Rehearsals have been anything but ordinary for UC Irvine students preparing for their production of Stephen Sondheim's tour-de-force musical "Into the Woods." Along with their usual blocking and memorization duties, the students studied with and performed for their heroes over the last few weeks.
Joanna Gleason, who won a Tony Award for her origination of the sardonic, world-weary Baker's Wife in the fairy tale's original Broadway production of 1987, stopped by the Claire Trevor School of the Arts to give a master class and watch the students perform a song from the show. Gleason was effusive in her praise as the students finished.
"It was really overwhelming to meet her in person. I'm not gonna lie. She is the Baker's Wife, and I know that this role was created for her, so to go up there and sing her song … I hope she was pleased with what I did," said Kagiso Alicia Paynter, who follows in Gleason's footsteps to play the Baker's Wife in the UCI production.
Paynter added that Gleason encouraged the students to be themselves during her master class.
"She said to be happy with who you are, and the rest will work," Paynter said.
The advice comes from Gleason's own life. Both she and her husband, fellow actor Chris Sarandon (best known for his portrayal of Prince Humperdinck in "The Princess Bride"), are still heavily involved in television, film and theater, and live in Connecticut.
The Broadway star was visiting Southern California for a family celebration, and was invited to visit the students by a colleague in the theater industry, UCI professor and "Into the Woods" director Don Hill.
"I thought she would be a really excellent, perfect person to come here. She's a gifted, gifted teacher," Hill said; Gleason has taught in schools around the country for 25 years.
Gleason is not the only luminary to meet with the students. Actress and producer Pamela Kashani, who originated the role of Rapunzel in the original production, also visited the students Wednesday; she had met with them previously as well.
Gleason, who spent her afternoon at UCI with her mother, said she especially was impressed by the team atmosphere she witnessed backstage.
"They're smart," Gleason said of the cast members. "They're not cynical. They're not slick. They're not jaded. They are really in service to something. They just have it out for each other … Coming back here reminds me of when I went to school at Occidental."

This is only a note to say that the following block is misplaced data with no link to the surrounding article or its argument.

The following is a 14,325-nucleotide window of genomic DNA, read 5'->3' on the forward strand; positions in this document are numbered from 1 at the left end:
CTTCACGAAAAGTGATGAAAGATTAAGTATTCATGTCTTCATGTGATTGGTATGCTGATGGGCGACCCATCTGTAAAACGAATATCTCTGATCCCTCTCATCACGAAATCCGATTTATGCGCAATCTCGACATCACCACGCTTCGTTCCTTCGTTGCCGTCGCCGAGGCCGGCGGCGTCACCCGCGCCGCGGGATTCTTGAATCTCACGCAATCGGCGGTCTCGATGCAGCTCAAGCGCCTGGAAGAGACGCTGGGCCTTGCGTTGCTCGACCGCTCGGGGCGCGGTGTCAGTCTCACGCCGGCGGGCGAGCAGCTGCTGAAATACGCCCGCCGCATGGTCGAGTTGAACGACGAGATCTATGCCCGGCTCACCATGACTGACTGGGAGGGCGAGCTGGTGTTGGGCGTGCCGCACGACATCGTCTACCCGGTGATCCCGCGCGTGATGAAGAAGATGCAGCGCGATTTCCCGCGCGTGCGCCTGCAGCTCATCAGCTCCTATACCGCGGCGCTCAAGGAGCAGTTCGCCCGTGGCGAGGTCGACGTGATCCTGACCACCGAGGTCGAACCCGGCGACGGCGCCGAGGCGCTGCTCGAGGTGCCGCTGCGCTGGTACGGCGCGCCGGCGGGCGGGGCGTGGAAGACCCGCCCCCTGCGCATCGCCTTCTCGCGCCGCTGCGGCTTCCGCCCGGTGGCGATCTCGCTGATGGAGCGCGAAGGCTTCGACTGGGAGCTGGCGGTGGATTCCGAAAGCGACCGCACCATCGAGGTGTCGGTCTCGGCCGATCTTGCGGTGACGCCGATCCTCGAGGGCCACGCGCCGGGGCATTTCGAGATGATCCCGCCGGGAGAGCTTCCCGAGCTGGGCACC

Despite the musical's reputed technical difficulty, Gleason said she thought "Into the Woods" was a the perfect choice for a group of college students to tackle; the childlike wonder of Act 1 is followed by a second act about loss, responsibility and consequences. Children's productions of "Into the Woods" usually stage Act 1, but never Act 2.
This year marks Sondheim's 80th birthday, which was celebrated with several gala events around the world. Sondheim composed and wrote the lyrics for "Into the Woods," and James Lapine wrote the libretto, or narrative structure that tells the story.
"[Sondheim's] birthday was so thrilling for all of us," Gleason said; she performed at two of the events herself, and sang two of her major songs from the show — "It Takes Two," with original cast member Chip Zien, and "Moments in the Woods."
The Baker's pragmatic Wife in the show, who believes in "rights and wrongs and in-betweens" and who never wishes because she doesn't want to be let down, seeks to balance caprice with duty when the wish she has denied comes true.
"Must it all be either less is more — either plain or grand?" she sings in "Moments in the Woods." "Is it always 'or?' Is it never 'and?'"
Gleason said that in developing the Baker's Wife's character, she had to give Lapine deference because of his "infallible ear," but still had a bit of leeway to leave her own mark on a character known for her moral ambiguity.
"One of my favorite things she told us is that actors aren't really good liars — they're really good truth tellers," said Courtney Stokes, who plays the Witch in the UCI production. "She also encouraged us to get out in the real world, because you have to do what you're going to do [onstage]."
This is Stokes' fourth time performing in "Into the Woods" — as a youth, she was Red Ridinghood three times, but now is playing one of the lynchpins of the production — a witch who proves that "witches can be right."
"It's a huge responsibility, but it's nice to do something different," Stokes said of the role.
Stokes said it was surreal to look over at Gleason while performing her solo in the finale, when she gave the audience the final moral of the story: that children will listen, watch and learn from everything their elders do.
"It almost made me realize the message of the show more," Stokes said.
If You Go
Who: UC Irvine students
What: "Into the Woods"
When: Nov. 12 to 20
Where: Claire Trevor Theater, UCI
Cost: $28 general; $25 seniors and groups; $12 UCI students and children
Information and tickets: (949) 824-2787, http://www.arts.uci.edu/events or ticketmaster.com